Mushin

Written by integrativetherapeutics on . Posted in The Body Mechanic, by Todd A. Forman, PT

Central to Japanese martial arts is the concept of Mushin or “no mind”. It is a deceptively difficult concept to grasp. When one has trained to the point where the techniques require no thought, when the patterns of motion are completely ingrained in your being, when one respond without effort, as naturally as taking one’s next breath, one has achieved mushin.

There is a bit of a paradox here: to achieve such a level of skill requires a lifetime of intentional, focused, dedicated training and practice. The goal of all of these focused efforts is to be able to perform without conscious effort. There are close parallels to this paradox in rehabilitation.

One of the many points of debate in physical therapy (PTs agree about as much as economists…) is whether corrective exercise should be isolated and precise, using a single muscle in a single plane, or “functional”, mimicking how the body actually performs in real life.

The main argument for isolation style exercise (like a biceps curl, for example) is that they force the client to use a muscle or practice a motion that they are avoiding using. Well designed isolation-style exercise make it quite difficult to “cheat” and compensate using a different muscle. Because they are so focused, they can precisely load to part in question to make it stronger and speed healing. All pretty good arguments. The problem with isolation exercises is that they are often quite artificial. We rarely use extremely isolated patterns of motion in everyday life or in athletic activities. As the results of strength training are notoriously specific to the pattern trained, there is a valid question about how much “real world” carry over there is with isolation-style exercise.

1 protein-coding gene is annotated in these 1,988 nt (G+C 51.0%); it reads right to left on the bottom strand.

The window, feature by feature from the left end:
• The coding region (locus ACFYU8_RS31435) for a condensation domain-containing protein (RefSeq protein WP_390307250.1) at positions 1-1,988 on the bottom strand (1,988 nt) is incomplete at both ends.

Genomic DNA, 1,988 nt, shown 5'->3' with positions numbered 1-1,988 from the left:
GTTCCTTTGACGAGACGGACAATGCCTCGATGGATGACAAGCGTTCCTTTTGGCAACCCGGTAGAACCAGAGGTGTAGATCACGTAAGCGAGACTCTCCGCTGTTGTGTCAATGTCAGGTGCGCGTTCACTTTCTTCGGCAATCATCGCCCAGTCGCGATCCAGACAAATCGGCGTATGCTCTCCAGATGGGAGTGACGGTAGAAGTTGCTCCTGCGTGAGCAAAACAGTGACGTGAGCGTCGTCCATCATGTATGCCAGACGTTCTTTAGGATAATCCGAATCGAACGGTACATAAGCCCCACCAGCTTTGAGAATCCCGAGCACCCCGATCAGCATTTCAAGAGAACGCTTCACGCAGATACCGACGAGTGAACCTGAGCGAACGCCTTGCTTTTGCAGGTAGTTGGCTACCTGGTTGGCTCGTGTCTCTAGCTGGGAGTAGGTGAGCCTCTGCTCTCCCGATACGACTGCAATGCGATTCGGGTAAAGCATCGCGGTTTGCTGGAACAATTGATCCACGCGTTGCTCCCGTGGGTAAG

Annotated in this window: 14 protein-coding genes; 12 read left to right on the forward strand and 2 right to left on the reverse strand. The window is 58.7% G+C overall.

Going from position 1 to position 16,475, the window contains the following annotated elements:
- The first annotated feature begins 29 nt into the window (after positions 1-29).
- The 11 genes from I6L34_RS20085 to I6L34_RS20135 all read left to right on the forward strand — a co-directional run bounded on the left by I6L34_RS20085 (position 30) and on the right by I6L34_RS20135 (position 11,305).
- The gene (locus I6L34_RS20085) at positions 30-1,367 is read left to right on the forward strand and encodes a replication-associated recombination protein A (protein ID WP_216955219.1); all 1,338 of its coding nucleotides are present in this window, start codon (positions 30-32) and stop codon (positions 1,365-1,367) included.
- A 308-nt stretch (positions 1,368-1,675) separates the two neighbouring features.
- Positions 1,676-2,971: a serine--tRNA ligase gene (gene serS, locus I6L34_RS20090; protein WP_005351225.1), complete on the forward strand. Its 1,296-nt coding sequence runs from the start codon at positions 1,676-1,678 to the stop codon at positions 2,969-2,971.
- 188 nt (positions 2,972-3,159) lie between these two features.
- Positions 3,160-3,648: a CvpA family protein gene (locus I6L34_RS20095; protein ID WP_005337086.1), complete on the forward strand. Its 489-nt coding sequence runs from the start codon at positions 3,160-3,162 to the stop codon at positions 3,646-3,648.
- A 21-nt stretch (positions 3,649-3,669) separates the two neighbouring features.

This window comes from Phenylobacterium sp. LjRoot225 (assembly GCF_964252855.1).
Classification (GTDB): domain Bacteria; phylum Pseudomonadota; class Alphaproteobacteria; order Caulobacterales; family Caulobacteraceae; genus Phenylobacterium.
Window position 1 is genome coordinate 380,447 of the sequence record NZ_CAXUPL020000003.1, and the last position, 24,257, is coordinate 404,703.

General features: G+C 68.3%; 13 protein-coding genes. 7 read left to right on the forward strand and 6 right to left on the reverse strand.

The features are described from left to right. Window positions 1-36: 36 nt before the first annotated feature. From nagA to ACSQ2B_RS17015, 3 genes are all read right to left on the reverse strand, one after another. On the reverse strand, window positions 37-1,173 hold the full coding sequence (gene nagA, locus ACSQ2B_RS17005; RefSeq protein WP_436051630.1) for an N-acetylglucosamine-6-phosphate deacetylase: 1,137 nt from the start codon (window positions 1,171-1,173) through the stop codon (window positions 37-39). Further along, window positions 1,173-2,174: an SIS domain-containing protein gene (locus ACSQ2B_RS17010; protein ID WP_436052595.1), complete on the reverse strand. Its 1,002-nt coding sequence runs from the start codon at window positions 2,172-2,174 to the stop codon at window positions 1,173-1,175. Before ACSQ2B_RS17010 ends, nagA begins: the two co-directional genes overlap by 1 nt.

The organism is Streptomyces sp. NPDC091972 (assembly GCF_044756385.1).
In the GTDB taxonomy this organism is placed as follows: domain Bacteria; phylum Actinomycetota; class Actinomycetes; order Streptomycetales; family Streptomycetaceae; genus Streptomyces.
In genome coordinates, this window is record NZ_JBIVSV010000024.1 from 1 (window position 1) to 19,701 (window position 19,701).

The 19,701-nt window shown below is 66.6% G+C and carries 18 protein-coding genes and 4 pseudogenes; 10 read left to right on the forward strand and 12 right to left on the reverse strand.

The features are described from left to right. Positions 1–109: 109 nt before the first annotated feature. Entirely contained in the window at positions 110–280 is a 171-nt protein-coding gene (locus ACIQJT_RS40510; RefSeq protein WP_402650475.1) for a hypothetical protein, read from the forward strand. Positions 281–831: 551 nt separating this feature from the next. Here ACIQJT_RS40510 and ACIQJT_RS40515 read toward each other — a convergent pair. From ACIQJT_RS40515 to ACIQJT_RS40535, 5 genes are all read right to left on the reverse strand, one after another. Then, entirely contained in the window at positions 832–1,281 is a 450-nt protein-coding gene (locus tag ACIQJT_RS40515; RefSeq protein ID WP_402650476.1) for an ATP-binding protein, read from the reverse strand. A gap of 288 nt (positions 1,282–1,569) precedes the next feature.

“Functional” style exercise, though, mimics the patterns the client needs to excel at to meet his or her goals . A “walking lunge” is a good example of a functional exercise. Functional exercises provide excellent carry-over to real world performance, because they closely mimic real world patterns. The problem is that these exercises are often complex, and, even under excellent expert supervision, clients can find ways to “cheat” the exercise. (This usually happens unconsciously- simply the body’s natural drive to perform a difficult task while expending the least amount of energy).

So, which is best? I believe both are critical. Clients end up in physical therapy because they have developed some movement dysfunction- a way of moving that is inconsistent with normal physiological operation. Dysfunctions are (usually) unconscious, and present when the client tries to function. Isolation exercises are critical to breaking down this dysfunctional pattern and “forcing” dysfunctional muscles to turn on. The instant that occurs, “functional” exercises are critical to integrate the problem muscle back into normal operation with its partners. When that occurs, the body begins to operate normally, without thought. Mushin.

A whole lot of work to get to a point where things are easy. Sounds like the definition of PT.

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